Since the day we are born, we have established routines, whether we think of them as such or not. Our behaviors are a result of our upbringing and our environment. Let’s take a simple task we do without notice: brushing our teeth. For most of us, our parents made sure we brushed our teeth twice a day, usually in the morning and evening. They consistently made sure we did until it became routine. I remember my mother asking me every morning before school and in the evening before bed, “Did you brush your teeth?” Because I anticipated the question, I completed the action.
But let’s be honest. Our parents are not going to follow us around and make sure we establish a routine for everything we do in life. (Side note: if your parents are doing that now for you, you need to get a serious reality check!) So how do we establish a routine and why is it beneficial? Based on my experience, establishing a routine or habit is the most reassuring thing you can do to get on the path to success. If you want to lose weight, make more money, stop drinking, start a new job or accomplish some other goal, establishing a routine will assure that you consistently work towards achieving success. The best way to do this is to create the habit loop.
A habit loop, according to The Power of Habit, by Charles Duhigg, is made up of three elements: a trigger, an action and a reward. Every habit can reference back to this loop. Understanding this will get you closer to creating your next good habit and making it routine.
Let’s look at the role of the parent. Parents develop routines with their children to establish a foundation. This foundation is what shapes us to be who we are and act the way that we do (to an extent). Think about the toothpaste example. My mother was the one to implement the habit loop without me even knowing. The trigger was either waking up or getting ready for bed, the action was brushing my teeth and the reward was a happy mother. It worked every time! We all know the action that usually needs to take place. But what about the trigger or the reward?
In my opinion, the trigger that causes the habit to initiate is the most important aspect of the cycle to figure out. Only you can figure out what triggers your desire in order to get the reward. One of the worst triggers for habits is instant gratification. In the world we live in, our triggers and rewards quite often come in the form of instant gratification. You can’t unlock your smartphone without seeing multiple different icons alerting you that you have new email, Facebook comments, Instagram likes, Snapchat photos, etc. We get hooked on the trigger of smartphone notifications and we immediately check our phones to get our reward (instant gratification). Triggers are not easy (if not impossible) to change. So recognize what your triggers are and figure out what you can do to create an action or eliminate the trigger to create a new habit.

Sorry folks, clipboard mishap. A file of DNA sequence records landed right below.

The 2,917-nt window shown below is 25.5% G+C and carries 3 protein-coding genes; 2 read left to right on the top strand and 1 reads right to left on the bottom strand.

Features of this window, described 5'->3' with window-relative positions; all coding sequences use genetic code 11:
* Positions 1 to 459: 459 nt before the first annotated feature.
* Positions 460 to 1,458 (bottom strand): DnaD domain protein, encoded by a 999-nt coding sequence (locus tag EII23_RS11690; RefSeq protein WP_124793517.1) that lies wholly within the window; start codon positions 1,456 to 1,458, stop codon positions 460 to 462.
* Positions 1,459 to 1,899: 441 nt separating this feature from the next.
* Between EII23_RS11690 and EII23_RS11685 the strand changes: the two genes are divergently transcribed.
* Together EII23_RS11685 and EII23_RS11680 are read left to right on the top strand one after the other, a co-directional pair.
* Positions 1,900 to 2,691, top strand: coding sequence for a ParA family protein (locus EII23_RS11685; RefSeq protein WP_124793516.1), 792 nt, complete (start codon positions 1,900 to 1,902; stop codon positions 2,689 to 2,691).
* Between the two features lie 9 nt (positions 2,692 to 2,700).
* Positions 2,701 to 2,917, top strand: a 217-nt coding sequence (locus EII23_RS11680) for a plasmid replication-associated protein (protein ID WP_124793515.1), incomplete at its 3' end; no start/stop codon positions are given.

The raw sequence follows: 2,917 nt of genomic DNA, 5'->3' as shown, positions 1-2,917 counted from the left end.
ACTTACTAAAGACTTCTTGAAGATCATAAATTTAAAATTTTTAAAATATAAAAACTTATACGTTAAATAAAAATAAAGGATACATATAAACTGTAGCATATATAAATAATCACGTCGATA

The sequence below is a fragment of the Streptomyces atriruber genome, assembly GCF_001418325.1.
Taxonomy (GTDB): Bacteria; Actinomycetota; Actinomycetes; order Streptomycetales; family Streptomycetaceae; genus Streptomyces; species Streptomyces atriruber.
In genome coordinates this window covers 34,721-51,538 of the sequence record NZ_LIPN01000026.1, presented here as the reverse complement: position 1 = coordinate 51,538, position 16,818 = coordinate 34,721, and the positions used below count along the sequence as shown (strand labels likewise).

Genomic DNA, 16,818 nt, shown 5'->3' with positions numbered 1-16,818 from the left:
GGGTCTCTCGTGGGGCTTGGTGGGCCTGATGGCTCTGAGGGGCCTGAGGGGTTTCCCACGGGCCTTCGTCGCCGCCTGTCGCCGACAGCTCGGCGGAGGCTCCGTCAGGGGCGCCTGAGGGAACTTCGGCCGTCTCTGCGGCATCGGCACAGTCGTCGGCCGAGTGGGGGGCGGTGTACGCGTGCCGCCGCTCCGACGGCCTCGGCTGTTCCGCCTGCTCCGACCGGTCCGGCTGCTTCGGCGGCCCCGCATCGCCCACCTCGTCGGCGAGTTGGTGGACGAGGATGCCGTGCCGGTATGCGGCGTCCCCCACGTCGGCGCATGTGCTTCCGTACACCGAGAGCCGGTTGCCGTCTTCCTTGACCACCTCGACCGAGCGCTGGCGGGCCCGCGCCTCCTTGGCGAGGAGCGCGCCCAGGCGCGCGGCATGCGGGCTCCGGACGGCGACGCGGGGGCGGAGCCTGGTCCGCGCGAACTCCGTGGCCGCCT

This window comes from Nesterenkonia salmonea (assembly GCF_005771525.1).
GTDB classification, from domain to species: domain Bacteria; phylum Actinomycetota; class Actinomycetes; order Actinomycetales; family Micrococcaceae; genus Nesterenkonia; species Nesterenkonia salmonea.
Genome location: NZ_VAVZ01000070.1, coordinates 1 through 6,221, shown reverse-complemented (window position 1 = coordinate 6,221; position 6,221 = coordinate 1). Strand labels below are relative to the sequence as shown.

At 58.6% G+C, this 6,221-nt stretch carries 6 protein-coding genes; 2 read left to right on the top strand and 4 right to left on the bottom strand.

When trying to set routine, look for a reward you desire. It has to be something that pushes you through the tough times of not wanting to do the task. Every reward comes with the release of endorphins into the brain. Not everything has to be in the form of a physical gift. Think of Fitbit, for example. Let’s say you want to become healthier. Well, Fitbit has positioned itself to help you live a healthy lifestyle and reward you when you hit your goals. As you hit your step goal, your Fitbit vibrates and congratulates you. Users get used to wearing the bracelet and release endorphins when they achieve their goal.
All in all, creating a new routine is simple. It’s not easy but it is simple. Focus on your trigger. What triggers your action? Is it something you want to change? And if so, are you going to change the action or the reward? Figure out those elements and you can create habits and routines that get you on the right path to success.